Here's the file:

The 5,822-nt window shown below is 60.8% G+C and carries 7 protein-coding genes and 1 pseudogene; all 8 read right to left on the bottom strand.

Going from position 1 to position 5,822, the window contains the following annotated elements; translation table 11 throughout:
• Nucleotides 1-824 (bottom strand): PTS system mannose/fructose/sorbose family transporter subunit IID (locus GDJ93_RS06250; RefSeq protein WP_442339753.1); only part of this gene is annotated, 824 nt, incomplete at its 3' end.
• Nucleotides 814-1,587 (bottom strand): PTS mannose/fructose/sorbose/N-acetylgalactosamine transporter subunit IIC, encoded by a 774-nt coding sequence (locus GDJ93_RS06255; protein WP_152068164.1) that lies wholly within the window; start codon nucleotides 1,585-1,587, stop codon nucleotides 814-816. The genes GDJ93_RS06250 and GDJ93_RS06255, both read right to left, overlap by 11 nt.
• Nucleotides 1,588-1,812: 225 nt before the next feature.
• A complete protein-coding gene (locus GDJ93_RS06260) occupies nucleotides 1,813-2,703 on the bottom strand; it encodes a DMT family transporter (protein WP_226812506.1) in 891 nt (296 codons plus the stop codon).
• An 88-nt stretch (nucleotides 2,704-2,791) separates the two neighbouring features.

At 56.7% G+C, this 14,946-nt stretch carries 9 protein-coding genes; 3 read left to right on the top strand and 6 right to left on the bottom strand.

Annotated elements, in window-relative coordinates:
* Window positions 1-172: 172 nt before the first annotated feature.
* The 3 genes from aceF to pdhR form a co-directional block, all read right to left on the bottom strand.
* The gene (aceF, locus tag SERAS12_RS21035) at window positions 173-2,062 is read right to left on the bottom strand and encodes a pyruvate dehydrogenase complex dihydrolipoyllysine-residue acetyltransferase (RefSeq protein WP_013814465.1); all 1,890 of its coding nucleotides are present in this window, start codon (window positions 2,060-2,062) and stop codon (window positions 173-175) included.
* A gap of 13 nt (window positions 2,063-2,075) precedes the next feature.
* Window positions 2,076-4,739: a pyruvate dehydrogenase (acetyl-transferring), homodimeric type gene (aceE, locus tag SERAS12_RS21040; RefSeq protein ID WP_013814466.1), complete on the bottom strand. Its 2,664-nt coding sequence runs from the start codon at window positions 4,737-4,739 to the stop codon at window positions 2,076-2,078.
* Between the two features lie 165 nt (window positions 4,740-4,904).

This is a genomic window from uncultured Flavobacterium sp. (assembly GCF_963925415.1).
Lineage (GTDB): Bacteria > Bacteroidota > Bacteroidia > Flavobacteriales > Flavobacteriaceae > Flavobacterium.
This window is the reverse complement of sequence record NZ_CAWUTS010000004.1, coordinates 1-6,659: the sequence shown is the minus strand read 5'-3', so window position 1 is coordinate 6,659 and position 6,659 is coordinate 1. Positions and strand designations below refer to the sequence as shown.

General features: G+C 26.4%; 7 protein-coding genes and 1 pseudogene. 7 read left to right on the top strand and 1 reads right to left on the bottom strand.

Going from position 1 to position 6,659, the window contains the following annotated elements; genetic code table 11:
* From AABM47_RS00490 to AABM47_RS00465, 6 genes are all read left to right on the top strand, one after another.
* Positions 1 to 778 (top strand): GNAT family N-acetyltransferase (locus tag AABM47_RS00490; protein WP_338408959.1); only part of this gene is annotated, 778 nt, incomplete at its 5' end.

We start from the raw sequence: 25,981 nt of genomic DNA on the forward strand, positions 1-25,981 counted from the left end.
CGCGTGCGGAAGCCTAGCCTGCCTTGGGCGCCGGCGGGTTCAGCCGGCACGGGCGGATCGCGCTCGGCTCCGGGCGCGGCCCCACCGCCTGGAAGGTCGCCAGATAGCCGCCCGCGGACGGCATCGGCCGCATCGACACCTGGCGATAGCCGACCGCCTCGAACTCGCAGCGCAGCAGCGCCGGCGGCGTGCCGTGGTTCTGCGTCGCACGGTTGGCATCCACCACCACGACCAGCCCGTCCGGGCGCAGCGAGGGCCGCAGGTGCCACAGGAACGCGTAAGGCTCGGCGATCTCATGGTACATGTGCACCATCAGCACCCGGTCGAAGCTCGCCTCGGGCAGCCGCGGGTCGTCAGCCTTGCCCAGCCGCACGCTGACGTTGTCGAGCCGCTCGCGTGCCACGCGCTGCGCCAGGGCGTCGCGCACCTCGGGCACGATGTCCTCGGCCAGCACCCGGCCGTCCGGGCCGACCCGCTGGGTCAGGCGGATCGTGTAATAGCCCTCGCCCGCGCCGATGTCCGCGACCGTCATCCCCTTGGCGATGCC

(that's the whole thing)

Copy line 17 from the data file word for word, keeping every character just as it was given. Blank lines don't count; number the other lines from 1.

Lineage (GTDB): Bacteria > Bacteroidota > Bacteroidia > Flavobacteriales > Flavobacteriaceae > Flavobacterium.